Human diversity is the central problem of all the fields of anthropology. Our languages, our genetics, our material cultures, our social organization: these are woven together by the ancient processes of change and diversification that produce the rich diversity we see today. What are these processes and how do they work? Can we know what life was like 10,000 years ago, and how it came to be the way it is today?
Dynamics of human diversity looks at these questions with a focus on one of the most fascinating sites of human diversity worldwide: mainland Southeast Asia (MSEA). In this book, experts on MSEA from across the disciplines of anthropology-linguistics, social anthropology, human biology, genetics, archaeology-bring together the latest empirical, methodological, and theoretical advances. Special attention is paid to two case studies of human diversity in MSEA: the Aslian peoples of Peninsular Malaysia, and the origin and diversification of the Austroasiatic languages. These, along with other chapters, show how new techniques for data collection and analysis are radically transforming what we know-and can know-about the past, and about the dynamic processes of human diversification.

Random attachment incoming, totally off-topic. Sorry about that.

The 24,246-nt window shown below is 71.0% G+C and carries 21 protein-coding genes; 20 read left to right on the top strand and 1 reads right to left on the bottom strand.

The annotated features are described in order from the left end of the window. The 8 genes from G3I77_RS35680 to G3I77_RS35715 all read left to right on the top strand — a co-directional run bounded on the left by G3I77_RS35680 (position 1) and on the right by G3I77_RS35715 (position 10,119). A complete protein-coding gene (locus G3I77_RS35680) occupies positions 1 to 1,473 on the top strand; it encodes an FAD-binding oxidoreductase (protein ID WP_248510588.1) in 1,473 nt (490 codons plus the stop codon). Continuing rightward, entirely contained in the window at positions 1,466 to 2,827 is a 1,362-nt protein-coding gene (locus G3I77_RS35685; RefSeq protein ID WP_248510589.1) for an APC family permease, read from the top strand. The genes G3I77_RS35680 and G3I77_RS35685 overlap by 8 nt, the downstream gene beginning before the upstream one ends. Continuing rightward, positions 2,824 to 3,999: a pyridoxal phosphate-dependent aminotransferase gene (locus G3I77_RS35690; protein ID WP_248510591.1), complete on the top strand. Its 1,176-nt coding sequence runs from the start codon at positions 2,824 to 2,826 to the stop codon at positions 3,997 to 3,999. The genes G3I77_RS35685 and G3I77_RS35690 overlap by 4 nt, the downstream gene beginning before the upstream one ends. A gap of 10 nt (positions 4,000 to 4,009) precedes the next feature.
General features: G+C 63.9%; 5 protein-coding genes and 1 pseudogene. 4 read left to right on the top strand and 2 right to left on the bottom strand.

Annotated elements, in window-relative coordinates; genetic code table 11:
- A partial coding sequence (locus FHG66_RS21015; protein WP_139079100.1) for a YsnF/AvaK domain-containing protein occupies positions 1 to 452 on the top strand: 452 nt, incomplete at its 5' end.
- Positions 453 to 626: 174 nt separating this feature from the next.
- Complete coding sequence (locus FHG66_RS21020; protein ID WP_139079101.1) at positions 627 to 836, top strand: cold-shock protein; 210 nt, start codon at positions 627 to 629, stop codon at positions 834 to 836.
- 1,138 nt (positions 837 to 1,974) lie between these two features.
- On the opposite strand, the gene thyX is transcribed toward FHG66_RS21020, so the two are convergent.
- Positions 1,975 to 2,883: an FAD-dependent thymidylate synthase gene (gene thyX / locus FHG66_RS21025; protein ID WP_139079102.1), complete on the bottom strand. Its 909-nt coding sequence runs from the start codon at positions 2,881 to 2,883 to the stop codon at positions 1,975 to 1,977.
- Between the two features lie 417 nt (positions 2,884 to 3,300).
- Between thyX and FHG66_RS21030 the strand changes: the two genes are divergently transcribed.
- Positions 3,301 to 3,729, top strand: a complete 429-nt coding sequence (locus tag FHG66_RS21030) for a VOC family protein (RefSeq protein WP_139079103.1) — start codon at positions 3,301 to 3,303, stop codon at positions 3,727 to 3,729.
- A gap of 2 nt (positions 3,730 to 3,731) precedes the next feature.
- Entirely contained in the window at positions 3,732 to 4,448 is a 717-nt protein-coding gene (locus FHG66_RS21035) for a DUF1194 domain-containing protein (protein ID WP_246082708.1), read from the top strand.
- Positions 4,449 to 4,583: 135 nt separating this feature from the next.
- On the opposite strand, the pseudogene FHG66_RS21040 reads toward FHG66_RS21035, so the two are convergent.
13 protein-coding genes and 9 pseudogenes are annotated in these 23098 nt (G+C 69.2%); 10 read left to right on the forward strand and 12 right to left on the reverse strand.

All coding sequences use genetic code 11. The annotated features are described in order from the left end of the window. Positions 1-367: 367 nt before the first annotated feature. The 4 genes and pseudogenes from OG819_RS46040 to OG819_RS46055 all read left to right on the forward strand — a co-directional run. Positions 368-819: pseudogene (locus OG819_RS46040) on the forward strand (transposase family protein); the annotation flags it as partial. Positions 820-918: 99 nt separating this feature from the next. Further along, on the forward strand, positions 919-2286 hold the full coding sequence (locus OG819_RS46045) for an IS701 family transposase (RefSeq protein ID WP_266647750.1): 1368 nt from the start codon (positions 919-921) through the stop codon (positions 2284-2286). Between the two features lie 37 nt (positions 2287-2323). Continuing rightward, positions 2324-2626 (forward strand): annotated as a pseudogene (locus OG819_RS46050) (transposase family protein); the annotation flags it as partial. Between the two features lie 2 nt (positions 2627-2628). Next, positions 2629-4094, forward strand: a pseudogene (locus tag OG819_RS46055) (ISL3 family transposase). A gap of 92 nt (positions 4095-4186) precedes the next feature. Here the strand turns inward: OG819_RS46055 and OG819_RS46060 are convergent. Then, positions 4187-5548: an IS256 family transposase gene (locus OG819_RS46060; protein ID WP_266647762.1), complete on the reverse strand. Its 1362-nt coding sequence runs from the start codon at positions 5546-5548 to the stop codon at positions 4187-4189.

The chapters of this book raise challenges for some common assumptions about the dynamics of diversity, especially for the idea that the key event in MSEA was a wave of agricultural colonization by ‘demic diffusion’. New evidence and analysis reviewed here suggests alternatives. By a scenario of population continuity, early resident populations of MSEA played a more agentive role in the social diffusion of ideas, technology, language, genes and cultural practices. The issues are explored here from a range of disciplinary approaches and points of view.